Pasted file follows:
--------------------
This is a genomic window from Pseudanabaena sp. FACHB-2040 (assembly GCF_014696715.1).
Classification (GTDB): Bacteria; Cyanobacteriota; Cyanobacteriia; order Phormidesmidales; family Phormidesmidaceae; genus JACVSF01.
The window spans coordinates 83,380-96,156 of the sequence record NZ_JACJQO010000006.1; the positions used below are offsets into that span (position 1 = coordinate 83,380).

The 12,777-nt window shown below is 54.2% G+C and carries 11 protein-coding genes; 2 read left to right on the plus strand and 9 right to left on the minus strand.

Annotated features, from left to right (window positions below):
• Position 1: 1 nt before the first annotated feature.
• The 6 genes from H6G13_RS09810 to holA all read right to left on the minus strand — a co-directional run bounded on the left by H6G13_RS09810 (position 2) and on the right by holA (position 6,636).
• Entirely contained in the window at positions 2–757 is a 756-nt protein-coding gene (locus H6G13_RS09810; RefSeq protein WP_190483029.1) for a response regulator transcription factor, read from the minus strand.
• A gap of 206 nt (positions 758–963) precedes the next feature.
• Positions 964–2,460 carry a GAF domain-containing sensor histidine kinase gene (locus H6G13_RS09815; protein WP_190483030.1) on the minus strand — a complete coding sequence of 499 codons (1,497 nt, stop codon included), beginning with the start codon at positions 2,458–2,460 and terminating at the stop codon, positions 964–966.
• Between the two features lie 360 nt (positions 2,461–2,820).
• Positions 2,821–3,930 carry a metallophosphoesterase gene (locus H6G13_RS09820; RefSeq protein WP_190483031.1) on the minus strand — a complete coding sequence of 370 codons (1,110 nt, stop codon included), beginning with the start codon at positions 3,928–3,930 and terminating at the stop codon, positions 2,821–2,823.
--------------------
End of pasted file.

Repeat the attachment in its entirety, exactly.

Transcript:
This is a genomic window from Pseudanabaena sp. FACHB-2040 (assembly GCF_014696715.1).
Classification (GTDB): Bacteria; Cyanobacteriota; Cyanobacteriia; order Phormidesmidales; family Phormidesmidaceae; genus JACVSF01.
The window spans coordinates 83,380-96,156 of the sequence record NZ_JACJQO010000006.1; the positions used below are offsets into that span (position 1 = coordinate 83,380).

The 12,777-nt window shown below is 54.2% G+C and carries 11 protein-coding genes; 2 read left to right on the plus strand and 9 right to left on the minus strand.

Annotated features, from left to right (window positions below):
• Position 1: 1 nt before the first annotated feature.
• The 6 genes from H6G13_RS09810 to holA all read right to left on the minus strand — a co-directional run bounded on the left by H6G13_RS09810 (position 2) and on the right by holA (position 6,636).
• Entirely contained in the window at positions 2–757 is a 756-nt protein-coding gene (locus H6G13_RS09810; RefSeq protein WP_190483029.1) for a response regulator transcription factor, read from the minus strand.
• A gap of 206 nt (positions 758–963) precedes the next feature.
• Positions 964–2,460 carry a GAF domain-containing sensor histidine kinase gene (locus H6G13_RS09815; protein WP_190483030.1) on the minus strand — a complete coding sequence of 499 codons (1,497 nt, stop codon included), beginning with the start codon at positions 2,458–2,460 and terminating at the stop codon, positions 964–966.
• Between the two features lie 360 nt (positions 2,461–2,820).
• Positions 2,821–3,930 carry a metallophosphoesterase gene (locus H6G13_RS09820; RefSeq protein WP_190483031.1) on the minus strand — a complete coding sequence of 370 codons (1,110 nt, stop codon included), beginning with the start codon at positions 3,928–3,930 and terminating at the stop codon, positions 2,821–2,823.